HP’s enterprise sales organisation is to earn compensation for selling ProCurve equipment as part of a wider structural change that will see the vendor’s networking division operate under the umbrella of its Technology Solutions Group (TSG) from November.
The new arrangement means ProCurve products will be added to the TSG portfolio, making it more compelling for HP’s enterprise sales staff to sell ProCurve in an enterprise solution than alternative equipment from competing vendors such as Cisco.
The move, which HP has already announced internally, will see ProCurve’s brand and divisional autonomy retained, but at the highest level ProCurve boss Marius Haas will now report into TSG head Anne Livermore. Previously, Haas reported into chief strategy and technology officer Shane Robison.
Jack Gauthreaux, general manager of emerging markets EMEA at HP ProCurve, believes the unit is set to prosper from the availability of a new sales force and route-to-market. “We will now have TSG sales people interested in carrying our product that weren’t interested in carrying it before because of the way the compensation was working,” he explained. “The big benefit is that we have access to a sales force that can open doors for us in some very large accounts.”
Gauthreaux is confident that it will also offer TSG sales staff another entry point into the customer and potentially lead to the network being used as the foundation to add other exhibits from HP’s portfolio to a project, such as PCs or servers.
It is understood that the restructuring is happening now because HP has been waiting for ProCurve to gain enough momentum and goodwill in the market.
“Networking is a growth engine for HP,” said Gauthreaux. “If you look at the size of the business we had to establish ourselves as a viable networking vendor in the market, which we have been doing over the past few years. In the third quarter of 2006 we overtook Nortel as the number two in revenue and we have been growing that since then. HP has been watching us and waiting until the timing was right to make the investment.”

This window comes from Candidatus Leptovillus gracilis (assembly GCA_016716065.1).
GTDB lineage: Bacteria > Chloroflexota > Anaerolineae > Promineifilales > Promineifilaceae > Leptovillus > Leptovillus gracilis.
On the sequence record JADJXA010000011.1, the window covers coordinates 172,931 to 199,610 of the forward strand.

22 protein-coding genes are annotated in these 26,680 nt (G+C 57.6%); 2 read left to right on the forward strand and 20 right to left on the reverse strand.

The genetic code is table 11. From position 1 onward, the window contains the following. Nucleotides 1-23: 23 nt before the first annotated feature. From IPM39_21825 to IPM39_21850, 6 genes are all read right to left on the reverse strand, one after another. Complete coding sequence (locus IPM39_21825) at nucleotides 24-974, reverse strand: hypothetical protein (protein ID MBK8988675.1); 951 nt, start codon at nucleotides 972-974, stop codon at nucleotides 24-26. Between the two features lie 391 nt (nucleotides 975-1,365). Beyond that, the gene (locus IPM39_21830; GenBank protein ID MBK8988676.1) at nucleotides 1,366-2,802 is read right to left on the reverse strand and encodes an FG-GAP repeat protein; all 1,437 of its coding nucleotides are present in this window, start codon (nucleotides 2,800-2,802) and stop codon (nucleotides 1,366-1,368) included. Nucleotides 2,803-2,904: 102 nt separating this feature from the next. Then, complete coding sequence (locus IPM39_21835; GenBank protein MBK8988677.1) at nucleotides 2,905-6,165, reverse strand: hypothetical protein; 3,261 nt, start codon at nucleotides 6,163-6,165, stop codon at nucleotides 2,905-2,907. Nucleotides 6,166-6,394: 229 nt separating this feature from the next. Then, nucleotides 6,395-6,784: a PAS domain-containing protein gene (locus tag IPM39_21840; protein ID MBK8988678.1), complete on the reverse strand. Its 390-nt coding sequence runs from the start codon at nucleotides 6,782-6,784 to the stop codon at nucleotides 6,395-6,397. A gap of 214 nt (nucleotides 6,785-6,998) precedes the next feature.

HP reports ProCurve results under its ‘Corporate Investments’ operating segment, which last year posted revenues of US$762m. ProCurve accounted for the majority of that figure as sales of network infrastructure products increased 33% year-on-year.
Although the segment suffered a US$57m loss it was largely due to expenses associated with corporate development, global alliances and HP Labs, which are also contained under the same heading.
Channel partners pondering the implications of the TSG-ProCurve changes should not be afraid as the firm’s two-tier channel strategy will remain unchanged, according to Gauthreaux. “By working with HP we actually expect to increase the value of the business, the size of the projects and the opportunity for the channel,” he said. “So as much as we see this as a new sales force for us, it is the same for the channel.”
In the Middle East, HP employs around 80 enterprise account managers although all fulfilment is carried out by partners except in cases where specific named accounts demand direct HP services.